— Reach syndicated columnist Tom Elias at [email protected]

Comments

comments

  • Recent Posts

  • Enter your email address to subscribe to this newspaper and receive notifications of new articles by email.

  • .

    News

    ‘Topping out': Sign a building beam at the Shrem Museum

    By Jeffrey Day | From Page: A1 | Gallery

     
    Life after lawn: Fifty greens for shade

    By Katie F. Hetrick | From Page: A1

    Got sun? Indoor herbs can thrive on windowsills

    By The Associated Press | From Page: A3

     
    How can we know that the products we buy for our homes are safe?

    By Special to The Enterprise | From Page: A4

    Quick home improvements that raise your resale value

    By Special to The Enterprise | From Page: A4

     
    Spring-clean your kitchen in five easy steps

    By The Associated Press | From Page: A5

    Dryers: Homes’ energy guzzlers just got greener

    By The Associated Press | From Page: A6

     
    Need a new best friend?

    By Enterprise staff | From Page: B6 | Gallery

    UCD improving farming, food production with fewer pesticides

    By Kathy Keatley Garvey | From Page: B6 | Gallery

     
    PSAs highlight area nonprofits

    By Special to The Enterprise | From Page: B6

    Peripheral neuropathy support offered

    By Enterprise staff | From Page: B6

     
    Workshop eyes creating peace through creative play

    By Enterprise staff | From Page: B6

     
    Museum brick sales to end this month

    By Enterprise staff | From Page: B6

    Cabrillo Club plans membership dinner

    By Enterprise staff | From Page: B6

     
    Pig out at Pig Day Saturday

    By Enterprise staff | From Page: A11

    Porkers on display at Hattie Weber Museum

    By Enterprise staff | From Page: A11

     
    St. John’s shows off cuisine at brunch

    By Special to The Enterprise | From Page: A11

    Seniors serious about fitness

    By Savannah Holmes | From Page: A11 | Gallery

     
    .

    Forum

    Obama’s world is a dangerous place

    By Letters to the Editor | From Page: B4

     
    Tom Meyer cartoon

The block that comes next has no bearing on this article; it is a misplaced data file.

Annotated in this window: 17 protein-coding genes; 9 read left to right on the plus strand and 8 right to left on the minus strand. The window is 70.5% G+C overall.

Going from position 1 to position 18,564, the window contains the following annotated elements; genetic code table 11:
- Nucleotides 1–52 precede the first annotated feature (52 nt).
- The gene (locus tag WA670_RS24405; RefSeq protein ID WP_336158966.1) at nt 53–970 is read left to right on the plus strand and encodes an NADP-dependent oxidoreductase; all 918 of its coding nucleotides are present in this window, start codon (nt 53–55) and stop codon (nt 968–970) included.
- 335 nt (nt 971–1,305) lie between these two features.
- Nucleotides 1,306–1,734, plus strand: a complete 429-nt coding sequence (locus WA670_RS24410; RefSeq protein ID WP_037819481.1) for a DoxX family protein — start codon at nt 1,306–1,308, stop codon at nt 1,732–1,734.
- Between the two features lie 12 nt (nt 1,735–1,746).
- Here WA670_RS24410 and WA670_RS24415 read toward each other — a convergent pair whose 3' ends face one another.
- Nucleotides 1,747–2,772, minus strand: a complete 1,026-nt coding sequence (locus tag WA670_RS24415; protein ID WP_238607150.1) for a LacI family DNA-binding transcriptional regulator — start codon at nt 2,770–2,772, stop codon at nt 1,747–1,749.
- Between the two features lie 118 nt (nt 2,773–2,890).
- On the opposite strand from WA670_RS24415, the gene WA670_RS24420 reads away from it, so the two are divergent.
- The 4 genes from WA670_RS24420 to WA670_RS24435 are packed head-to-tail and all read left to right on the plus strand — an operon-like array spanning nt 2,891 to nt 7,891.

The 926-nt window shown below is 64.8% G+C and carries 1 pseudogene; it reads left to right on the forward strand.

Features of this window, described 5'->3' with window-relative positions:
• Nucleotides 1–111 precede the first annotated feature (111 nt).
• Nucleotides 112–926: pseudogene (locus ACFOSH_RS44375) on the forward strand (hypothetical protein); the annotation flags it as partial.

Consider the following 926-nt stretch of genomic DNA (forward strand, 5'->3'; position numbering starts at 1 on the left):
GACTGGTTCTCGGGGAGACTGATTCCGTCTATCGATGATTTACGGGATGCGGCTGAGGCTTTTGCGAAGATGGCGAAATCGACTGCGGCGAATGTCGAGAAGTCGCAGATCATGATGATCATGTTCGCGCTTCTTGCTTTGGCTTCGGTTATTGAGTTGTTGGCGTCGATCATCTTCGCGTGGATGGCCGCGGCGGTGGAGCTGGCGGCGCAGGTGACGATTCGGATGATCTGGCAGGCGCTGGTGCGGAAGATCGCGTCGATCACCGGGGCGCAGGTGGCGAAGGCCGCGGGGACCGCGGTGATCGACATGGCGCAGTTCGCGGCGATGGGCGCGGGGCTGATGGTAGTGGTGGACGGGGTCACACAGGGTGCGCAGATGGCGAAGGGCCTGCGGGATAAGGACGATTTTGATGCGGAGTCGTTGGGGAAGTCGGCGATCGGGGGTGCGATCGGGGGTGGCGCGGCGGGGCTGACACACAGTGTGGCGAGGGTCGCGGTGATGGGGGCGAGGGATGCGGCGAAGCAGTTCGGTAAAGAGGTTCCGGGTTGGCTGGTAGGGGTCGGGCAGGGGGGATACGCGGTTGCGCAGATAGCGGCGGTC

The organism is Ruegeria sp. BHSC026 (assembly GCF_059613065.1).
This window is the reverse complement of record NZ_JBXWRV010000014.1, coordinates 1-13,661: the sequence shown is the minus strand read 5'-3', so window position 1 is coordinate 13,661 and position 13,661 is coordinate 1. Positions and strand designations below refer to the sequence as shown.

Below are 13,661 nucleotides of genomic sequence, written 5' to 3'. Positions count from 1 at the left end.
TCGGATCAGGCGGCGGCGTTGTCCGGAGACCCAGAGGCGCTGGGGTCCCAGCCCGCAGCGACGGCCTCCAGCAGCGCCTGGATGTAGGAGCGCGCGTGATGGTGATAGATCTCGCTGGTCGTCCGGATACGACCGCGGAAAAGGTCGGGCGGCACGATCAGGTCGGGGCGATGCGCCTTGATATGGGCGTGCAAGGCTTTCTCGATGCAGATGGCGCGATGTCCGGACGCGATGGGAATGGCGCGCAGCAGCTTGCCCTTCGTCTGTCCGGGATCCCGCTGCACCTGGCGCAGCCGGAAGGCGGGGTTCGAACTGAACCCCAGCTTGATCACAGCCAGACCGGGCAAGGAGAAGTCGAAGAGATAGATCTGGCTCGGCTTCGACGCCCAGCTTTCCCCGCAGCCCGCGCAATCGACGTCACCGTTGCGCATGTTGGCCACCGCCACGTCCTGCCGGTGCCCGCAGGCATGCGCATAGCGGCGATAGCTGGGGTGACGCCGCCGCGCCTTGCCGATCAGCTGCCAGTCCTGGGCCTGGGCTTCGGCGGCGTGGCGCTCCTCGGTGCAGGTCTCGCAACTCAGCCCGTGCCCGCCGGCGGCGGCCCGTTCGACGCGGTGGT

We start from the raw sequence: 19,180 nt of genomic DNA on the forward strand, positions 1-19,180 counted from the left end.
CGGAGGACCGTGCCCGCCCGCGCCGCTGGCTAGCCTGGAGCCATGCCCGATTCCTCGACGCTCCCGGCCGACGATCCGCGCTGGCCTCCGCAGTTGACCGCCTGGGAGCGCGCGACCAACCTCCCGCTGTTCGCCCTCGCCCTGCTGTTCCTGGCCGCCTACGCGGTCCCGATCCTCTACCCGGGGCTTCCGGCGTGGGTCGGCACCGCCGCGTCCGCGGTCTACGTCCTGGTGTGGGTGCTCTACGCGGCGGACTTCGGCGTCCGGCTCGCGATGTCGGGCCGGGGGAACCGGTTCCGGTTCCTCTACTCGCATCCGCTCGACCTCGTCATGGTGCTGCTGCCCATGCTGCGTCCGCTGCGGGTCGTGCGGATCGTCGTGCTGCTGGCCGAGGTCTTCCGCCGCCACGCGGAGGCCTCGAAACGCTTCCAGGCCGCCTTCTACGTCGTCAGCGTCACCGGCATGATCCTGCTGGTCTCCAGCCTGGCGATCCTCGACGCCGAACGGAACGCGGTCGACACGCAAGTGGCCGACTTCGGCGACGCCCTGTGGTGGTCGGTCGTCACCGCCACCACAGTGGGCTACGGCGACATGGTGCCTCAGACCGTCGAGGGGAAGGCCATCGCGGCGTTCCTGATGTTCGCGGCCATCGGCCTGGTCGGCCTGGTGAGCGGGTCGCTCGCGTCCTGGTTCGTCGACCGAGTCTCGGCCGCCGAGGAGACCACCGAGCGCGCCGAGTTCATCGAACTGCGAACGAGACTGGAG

By Debbie Davis | From Page: B4

    Some convicts don’t deserve parole hearings

    By Tom Elias | From Page: B4

     
    Here’s how to make college cheaper

    By Special to The Enterprise | From Page: B4

    Dirty laundry on the company line

    By Creators Syndicate | From Page: B9

     
    .

    Sports

    Marsh provides radio images of a ‘magical’ Aggie hoops season

    By Bruce Gallaudet | From Page: B1 | Gallery

     
    Blue Devil volleyballers cruise in home opener

    By Thomas Oide | From Page: B1 | Gallery

    DHS girls track and field team reloads for 2015

    By Dylan Lee | From Page: B1 | Gallery

     
    UCD women fall at UCR

    By Enterprise staff | From Page: B1

    Aggie men clinch Big West crown

    By Bruce Gallaudet | From Page: B1 | Gallery

     
    Sports briefs: Bella Vista slips past DHS softballers

    By Enterprise staff | From Page: B12

    .

    Features

     
    Rec Report: Looking ahead to spring break

    By Special to The Enterprise | From Page: B5

    What’s happening

    By Anne Ternus-Bellamy | From Page: B5

     
    Wineaux: A local diamond in the rough, revisited

    By Susan Leonardi | From Page: A9

    .

    Arts

    Steve Kiser’s work on display at Gallery 1855

    By Enterprise staff | From Page: A9 | Gallery

     
    Tables available at Vinyl and Music Fair

    By Special to The Enterprise | From Page: A9

    ‘The Second Best Exotic Marigold Hotel': Second-rate

    By Derrick Bang | From Page: A10 | Gallery

     
    ‘Snow White and the Seven Dwarfs’ auditions set

    By Special to The Enterprise | From Page: A12

    Hugh Masekela and Vusi Mahlasela celebrate Mandela’s legacy

    By Jeff Hudson | From Page: A12 | Gallery

     
    Learn from experts at ‘Art of Painting’ conference

    By Enterprise staff | From Page: A12 | Gallery

    Tom Brousseau to visit ‘Live in the Loam’ on KDRT

    By Special to The Enterprise | From Page: A12

     
    .

    Business

    Honey, we shrank the SUV — and Europe loves it

    By The Associated Press | From Page: B3 | Gallery

     
    .

    Obituaries

    .

    Comics

    Comics: Friday, March 6, 2015

    By Creator | From Page: B10